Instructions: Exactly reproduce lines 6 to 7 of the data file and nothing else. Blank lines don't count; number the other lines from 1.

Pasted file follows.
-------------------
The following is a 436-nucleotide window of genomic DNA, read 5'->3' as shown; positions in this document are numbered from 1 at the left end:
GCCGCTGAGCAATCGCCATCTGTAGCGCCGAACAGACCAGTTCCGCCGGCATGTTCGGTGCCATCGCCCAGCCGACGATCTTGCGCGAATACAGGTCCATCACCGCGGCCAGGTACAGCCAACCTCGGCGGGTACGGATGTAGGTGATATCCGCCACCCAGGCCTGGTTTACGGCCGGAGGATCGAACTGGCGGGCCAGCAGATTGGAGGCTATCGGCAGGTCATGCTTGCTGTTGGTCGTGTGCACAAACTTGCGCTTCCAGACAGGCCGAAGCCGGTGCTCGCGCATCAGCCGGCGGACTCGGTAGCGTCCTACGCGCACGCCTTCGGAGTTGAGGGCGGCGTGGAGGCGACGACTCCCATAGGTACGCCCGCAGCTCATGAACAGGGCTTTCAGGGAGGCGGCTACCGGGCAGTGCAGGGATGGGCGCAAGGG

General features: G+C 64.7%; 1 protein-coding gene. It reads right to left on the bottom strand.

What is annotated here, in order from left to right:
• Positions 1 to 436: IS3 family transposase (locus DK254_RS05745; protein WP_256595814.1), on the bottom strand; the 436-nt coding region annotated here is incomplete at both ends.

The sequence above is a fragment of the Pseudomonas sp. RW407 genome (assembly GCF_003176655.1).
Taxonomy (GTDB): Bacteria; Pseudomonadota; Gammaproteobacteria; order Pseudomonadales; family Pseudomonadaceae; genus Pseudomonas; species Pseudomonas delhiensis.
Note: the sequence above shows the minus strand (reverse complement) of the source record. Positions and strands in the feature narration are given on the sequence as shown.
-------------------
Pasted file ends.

The sequence above is a fragment of the Pseudomonas sp. RW407 genome (assembly GCF_003176655.1).
Taxonomy (GTDB): Bacteria; Pseudomonadota; Gammaproteobacteria; order Pseudomonadales; family Pseudomonadaceae; genus Pseudomonas; species Pseudomonas delhiensis.